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Saturday, April 30, 2016

Easter 6 An (almost) Alien Language of Presence



Easter 6
Readings: Acts 16:9-15; John 14: 23-29;

There are times when the task of preaching can feel almost intolerable: particularly 0n those occasions when we face a familiar text and the words seem to have such a smooth and polished surface that we can find little to take hold of; it is then that the mind seems to lose traction and we feel the slippery surface of platitudes threatening to tip pulpit and preacher into the void.   What do you do when you hear such words as these?

“Those who love me will keep my word, and my Father will love them, and we will come to them and make our home with them.

These are words that seem to come from beyond this world and to speak beyond this world and so there is little wonder if we find them hard for us to connect to.  In their immediate context they are spoken as words of comfort and reassurance to the disciples as Jesus prepares them for his death.  In our liturgical context as we prepare for the Feast of the Ascension, these may also be read as words of comfort and reassurance as the Church prepares for the Feast of Pentecost.  But in our immediate context, roughly two thousand years after this gospel was written, as a people who got up this morning, made breakfast and have gathered here, bringing with us our cares and the cares of the world, these words may likely sound strange and, before we may feel any trace of comfort and reassurance, these words may instead offer challenge and uncertainty.  

“Those who love me will keep my word, and my Father will love them, and we will come to them and make our home with them.

Think of where these words lead us.  You could say they lead us to a cognitive melt-down as before us in the next week or so we face the sheer strangeness of the Feast of the Ascension – the literal oddity of which is for me most bizarrely commemorated in the Chapel of the Ascension in the shrine at Walsingham where, in the ceiling, are set two plastered feet!  Then fast on the heels of this is the great feast of Pentecost, the interpretation of which usually generates more heat than light; and, as if this were not enough, the following Sunday is Trinity Sunday  with that most intractable and incomprehensible doctrine.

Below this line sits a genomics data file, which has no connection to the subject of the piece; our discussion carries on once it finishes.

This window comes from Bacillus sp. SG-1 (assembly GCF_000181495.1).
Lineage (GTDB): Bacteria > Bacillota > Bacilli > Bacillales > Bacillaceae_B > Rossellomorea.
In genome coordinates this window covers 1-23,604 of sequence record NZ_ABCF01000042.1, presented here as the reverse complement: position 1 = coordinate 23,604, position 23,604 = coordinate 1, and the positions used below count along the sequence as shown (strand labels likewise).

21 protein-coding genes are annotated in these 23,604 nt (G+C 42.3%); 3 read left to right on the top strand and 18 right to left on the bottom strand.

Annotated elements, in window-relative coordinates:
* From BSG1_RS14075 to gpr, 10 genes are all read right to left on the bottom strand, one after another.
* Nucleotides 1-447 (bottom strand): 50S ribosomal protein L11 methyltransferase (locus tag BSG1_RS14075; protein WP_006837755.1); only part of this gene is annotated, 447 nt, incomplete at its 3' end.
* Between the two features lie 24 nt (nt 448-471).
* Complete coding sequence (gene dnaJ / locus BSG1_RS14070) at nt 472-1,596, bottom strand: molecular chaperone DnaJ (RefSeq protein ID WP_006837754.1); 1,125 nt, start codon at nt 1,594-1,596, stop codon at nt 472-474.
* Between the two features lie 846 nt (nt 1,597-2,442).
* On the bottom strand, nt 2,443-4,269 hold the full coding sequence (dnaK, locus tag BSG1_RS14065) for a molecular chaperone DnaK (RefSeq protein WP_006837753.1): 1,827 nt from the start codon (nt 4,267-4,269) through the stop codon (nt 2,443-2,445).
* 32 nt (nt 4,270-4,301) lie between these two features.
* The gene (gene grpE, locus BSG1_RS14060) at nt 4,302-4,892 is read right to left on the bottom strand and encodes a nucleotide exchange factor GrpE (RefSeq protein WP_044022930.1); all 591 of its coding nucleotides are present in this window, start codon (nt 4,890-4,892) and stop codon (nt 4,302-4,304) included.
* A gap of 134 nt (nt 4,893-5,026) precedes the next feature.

As we feel our heads swim at this approaching tide of strangeness and incomprehensibility, these familiar but difficult words of Jesus confront us with a mysterious and almost alien language of presence. The familiar drone of the atheist and humanist buzz in the background (their shadows inhabit us all) resisting all thought of this presence.  Yet the thought persists:

“Those who love me will keep my word, and my Father will love them, and we will come to them and make our home with them.

We are talking about a relationship.  The word ‘love’ expresses that – this concerns the conscious choice of our inmost self; a conscious orientation of our will; it is the choice of where we set our heart: despite our cognitive incomprehension; despite our disorientation in the face of strangeness and oddity; and despite the possibility of being wrong.

This choice is not a philosophical abstraction: this is not at all like Pascal’s Wager.  (You may remember that over three hundred years ago the mathematician Blaise Pascal (1623-62) offered what we call ‘Pascal’s Wager’: that a rational person should live as though God exists and seek to believe in God – one would lose nothing and stood to gain everything.)  No!  This is different:

“Those who love me will keep my word, and my Father will love them, and we will come to them and make our home with them.

The words stretch to us across two millennia and invite us to set our hearts on Christ, even though our minds may not follow.  To do this is to choose Christ as the One we have made a choice to follow.   This is our free choice, our decision – and we make it knowing the difficulties and uncertainties – but whenever that choice is made there begins a relationship.  A ‘door’ in the self is opened and in the homely language of the Gospel ‘we (meaning the Trinity) make our home with them’. To be ‘at home’ with God changes us: over time it shapes us and forms us and ultimately transforms us. 

About the same period that Pascal was formulating his wager, the poet -priest George Herbert was writing his poem ‘The Elixer’ explaining the transforming experience of being at home with God – we have it in our hymnal (no. 583) “Teach me my God and King.”

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